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24 September 2014

She hideth Her the last —

 She hideth Her the last —
And is the first, to rise —
Her Night doth hardly recompense
The Closing of Her eyes —

She doth Her Purple Work —
And putteth Her away
In low apartments in the sod -
As Worthily as We.

To imitate Her life
As impotent would be
As make of Our imperfect Mints,
The Julep — of the Bee —
                                                            F564 (1863)  J557

We can no more burn as brightly as the sun than make a julep as tasty as bees' honey. Dickinson likens the sun's course to human lives, but the superlative sun is the first to rise and the last to bed. Restful night is no real compensation for the brightness of her eye. After the purpling light that comes with sunset she puts herself to bed "in the sod" just as humans are laid in the earth for burial.
        Unlike mortals, the sun rises anew every morning. For this and for her brightness, it would be folly to try to "imitate Her life." Likewise, we might make a refreshing drink out of mint, mint juleps to be precise, while the bee makes honey. Its julep is far more perfect.
Sun - great; bees - wonderful;
julep - pretty darned good
I love honey, but even with "imperfect Mints," a julep is pretty hard to beat. Start with good bourbon, add sugar and mint to taste and toss in a mound of crushed ice. Yum!

Dickinson assigns the sun a feminine identity rather than the more traditional masculine. Shakespeare, for example, pegs the sun as a "he" as in Sonnet 18 where "Sometime too hot the eye of heaven shines". The image of the sun as masculine reaches us from the earliest folklore and philosophy, however. The sun's potency brings life from earth and its fire is reflected in the clash and fire of war. Its light brings reason (traditionally masculine) and its movement (Yang / masculine) spurs the rhythm of days and seasons.

        In this poem, however, the Sun is a busy housewife, putting in long days and going to sleep only after her work is done. She puts herself to bed in contrast to earlier Dickinson poems where Mother Earth tenderly tucks her children "in her mysterious drawers" when their lives are over ("The Months have ends – the Years – a knot –"  [F417]). It is a homely, thoroughly female, and I much prefer it to the idea that the sun is a sky god's eye watching us.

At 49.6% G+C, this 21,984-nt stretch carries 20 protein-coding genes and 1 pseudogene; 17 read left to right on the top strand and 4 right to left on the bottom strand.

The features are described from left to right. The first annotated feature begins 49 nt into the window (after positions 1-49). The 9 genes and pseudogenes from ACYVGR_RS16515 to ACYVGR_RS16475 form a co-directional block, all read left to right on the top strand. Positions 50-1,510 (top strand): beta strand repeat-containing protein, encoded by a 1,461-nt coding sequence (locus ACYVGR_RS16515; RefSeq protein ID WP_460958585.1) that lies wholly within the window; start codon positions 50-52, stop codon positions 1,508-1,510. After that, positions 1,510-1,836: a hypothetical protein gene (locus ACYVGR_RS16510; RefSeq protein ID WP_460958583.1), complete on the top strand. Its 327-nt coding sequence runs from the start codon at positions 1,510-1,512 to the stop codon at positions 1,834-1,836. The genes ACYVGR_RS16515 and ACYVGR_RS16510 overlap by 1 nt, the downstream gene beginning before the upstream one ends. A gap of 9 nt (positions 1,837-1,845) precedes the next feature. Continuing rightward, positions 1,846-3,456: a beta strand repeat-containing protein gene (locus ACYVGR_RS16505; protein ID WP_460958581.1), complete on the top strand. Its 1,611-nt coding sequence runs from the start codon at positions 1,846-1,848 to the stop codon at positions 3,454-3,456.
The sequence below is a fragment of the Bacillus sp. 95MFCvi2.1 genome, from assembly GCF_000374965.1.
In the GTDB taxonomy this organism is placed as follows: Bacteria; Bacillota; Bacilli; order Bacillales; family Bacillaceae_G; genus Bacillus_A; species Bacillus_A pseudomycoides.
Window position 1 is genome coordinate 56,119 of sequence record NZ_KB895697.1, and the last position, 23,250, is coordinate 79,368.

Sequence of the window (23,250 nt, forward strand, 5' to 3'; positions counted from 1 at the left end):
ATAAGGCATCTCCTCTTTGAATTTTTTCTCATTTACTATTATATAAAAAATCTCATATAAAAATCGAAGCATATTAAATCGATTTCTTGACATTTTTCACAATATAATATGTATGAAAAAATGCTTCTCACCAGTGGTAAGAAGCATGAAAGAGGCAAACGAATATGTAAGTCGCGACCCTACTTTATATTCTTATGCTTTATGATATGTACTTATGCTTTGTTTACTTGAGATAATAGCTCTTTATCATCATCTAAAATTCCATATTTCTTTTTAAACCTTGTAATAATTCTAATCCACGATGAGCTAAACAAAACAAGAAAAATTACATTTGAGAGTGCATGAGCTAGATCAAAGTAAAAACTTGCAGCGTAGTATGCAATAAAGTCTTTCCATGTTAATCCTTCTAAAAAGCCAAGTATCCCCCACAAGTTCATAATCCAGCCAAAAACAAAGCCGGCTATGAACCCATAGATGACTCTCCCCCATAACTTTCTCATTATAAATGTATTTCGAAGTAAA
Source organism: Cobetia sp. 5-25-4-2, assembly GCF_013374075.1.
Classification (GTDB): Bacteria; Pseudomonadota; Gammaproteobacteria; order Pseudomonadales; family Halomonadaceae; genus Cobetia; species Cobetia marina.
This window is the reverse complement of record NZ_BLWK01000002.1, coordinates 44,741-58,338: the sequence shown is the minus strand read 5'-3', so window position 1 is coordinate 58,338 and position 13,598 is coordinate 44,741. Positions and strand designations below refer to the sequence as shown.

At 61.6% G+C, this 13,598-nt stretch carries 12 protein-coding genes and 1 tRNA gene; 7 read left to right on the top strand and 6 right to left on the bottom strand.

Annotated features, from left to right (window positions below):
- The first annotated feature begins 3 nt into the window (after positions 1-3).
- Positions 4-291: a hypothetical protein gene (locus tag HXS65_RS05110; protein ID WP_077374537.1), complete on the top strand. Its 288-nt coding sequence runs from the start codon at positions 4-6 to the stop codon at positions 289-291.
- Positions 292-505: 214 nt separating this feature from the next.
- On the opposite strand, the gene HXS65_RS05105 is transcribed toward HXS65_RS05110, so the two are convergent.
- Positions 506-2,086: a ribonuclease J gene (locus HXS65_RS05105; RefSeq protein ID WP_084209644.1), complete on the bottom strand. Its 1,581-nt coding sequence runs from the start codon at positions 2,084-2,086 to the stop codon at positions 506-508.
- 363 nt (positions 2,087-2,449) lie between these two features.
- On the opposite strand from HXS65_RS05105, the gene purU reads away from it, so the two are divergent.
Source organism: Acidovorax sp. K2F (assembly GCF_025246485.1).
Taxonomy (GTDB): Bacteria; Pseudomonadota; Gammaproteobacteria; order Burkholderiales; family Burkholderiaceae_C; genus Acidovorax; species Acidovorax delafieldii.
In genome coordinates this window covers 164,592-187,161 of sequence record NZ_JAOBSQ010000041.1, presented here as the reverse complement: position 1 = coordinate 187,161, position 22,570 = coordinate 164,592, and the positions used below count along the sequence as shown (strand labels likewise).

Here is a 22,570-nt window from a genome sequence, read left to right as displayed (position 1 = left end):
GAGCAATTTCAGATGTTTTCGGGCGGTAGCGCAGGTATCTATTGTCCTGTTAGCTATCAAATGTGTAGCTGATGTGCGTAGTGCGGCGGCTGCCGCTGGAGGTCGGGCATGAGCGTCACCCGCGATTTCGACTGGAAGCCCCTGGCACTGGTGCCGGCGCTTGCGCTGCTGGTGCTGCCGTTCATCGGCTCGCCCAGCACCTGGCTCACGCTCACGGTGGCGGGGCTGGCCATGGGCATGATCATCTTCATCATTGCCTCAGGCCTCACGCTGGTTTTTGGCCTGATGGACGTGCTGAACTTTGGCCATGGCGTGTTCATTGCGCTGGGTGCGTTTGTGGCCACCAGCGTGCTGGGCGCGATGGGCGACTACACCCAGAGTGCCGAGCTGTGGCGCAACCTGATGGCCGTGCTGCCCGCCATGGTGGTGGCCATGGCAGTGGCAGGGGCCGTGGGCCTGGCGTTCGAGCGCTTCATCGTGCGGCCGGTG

1. For what it's worth:

    A History of the Female Sun › sun-goddess_b_884568
    Henes, Donna. Huffington Post. Aug 26, 2011

    In archaic times, people perceived the sun, in its shining prime and glory, the giver of heat and light and life, to be the effulgent force of the female. A passionate aspect of the great mother, the versatile jill-of-all-trades who issues forth and supports whole life. She is the heaven Illuminating goddess, Amaterasu Omikame, in Japan, and the queen of heaven and Earth, Arinna, in Mesopotamia. She was Yhi, sun woman, to the Arunta of Australia. Sun sister was known in Anatolia, Siberia and Tribal Native America.

    The Germans called her Sunna, as did the Norwegians. In Scandinavia, she was Glory-of-Elves or Sol. The Eddas say that on doomsday, she will bear a daughter who will be the new sun, the next creation. The luminous world to come. She was Sol, as well, to the Celts who also called her Sul or Sulis. Her celebrations took place on open plains, on hilltops, overlooking springs. A major ceremonial site was Silbury Hill (Sulisbury Hill) and the springs at Bath, once called Aquae Sulis, were the site of Roman altars sacred to Sul Minerva.

    The great mother in ancient India was Aditi, the mother of the 12 spirits of the zodiac, the Adityas who would "reveal their light at doomsday." The Mahanirvanatantra describes the sun as a golden garment of light that graces the great goddess. "The sun, the most glorious symbol in the physical world, is the vesture of Her who is 'clothed with the sun.'"

    Tantric Buddhist monks greeted the sun goddess, Marici, at dawn, chanting to her, "the glorious one, the sun of happiness... I salute you O Goddess Marici! Bless me and fulfill my desires. Protect me, O Goddess, from all the eight fears." Marici, or Mari, was a precursor of the Christian Mary. The New Testament Book of Revelation refers to her as a "woman clothed in the sun."

    orange like a
    parrot's beak,
    arousing with a lover's
    touch the clustered
    lotus buds,
    I praise this
    great wheel the sun --
    rising it is an
    earring for
    the Lady of the East.

    -- Vidya Kara
    11th Century Sanskrit Poetess

    Do Mint Julips help decipher ED? (Larry B)

  2. By my count of poems preceding this one, when ED identifies the gender of the Sun, it’s female once, in this poem, and eight times male:

    I never told the buried gold
    Some Rainbow - comIng from the Fair!
    The Daisy follows soft the Sun –
    A something In a summer's Day
    The Sun kept stooping - stooping -low
    The Sun - just touched the Morning
    I'll tell you how the Sun rose –
    A Visitor in Marl-

  3. Vijja, also known as Vidya or Vijjaka, was an 8th or 9th century Sanskrit poet from present-day India. Her verses appear in the major medieval Sanskrit anthologies.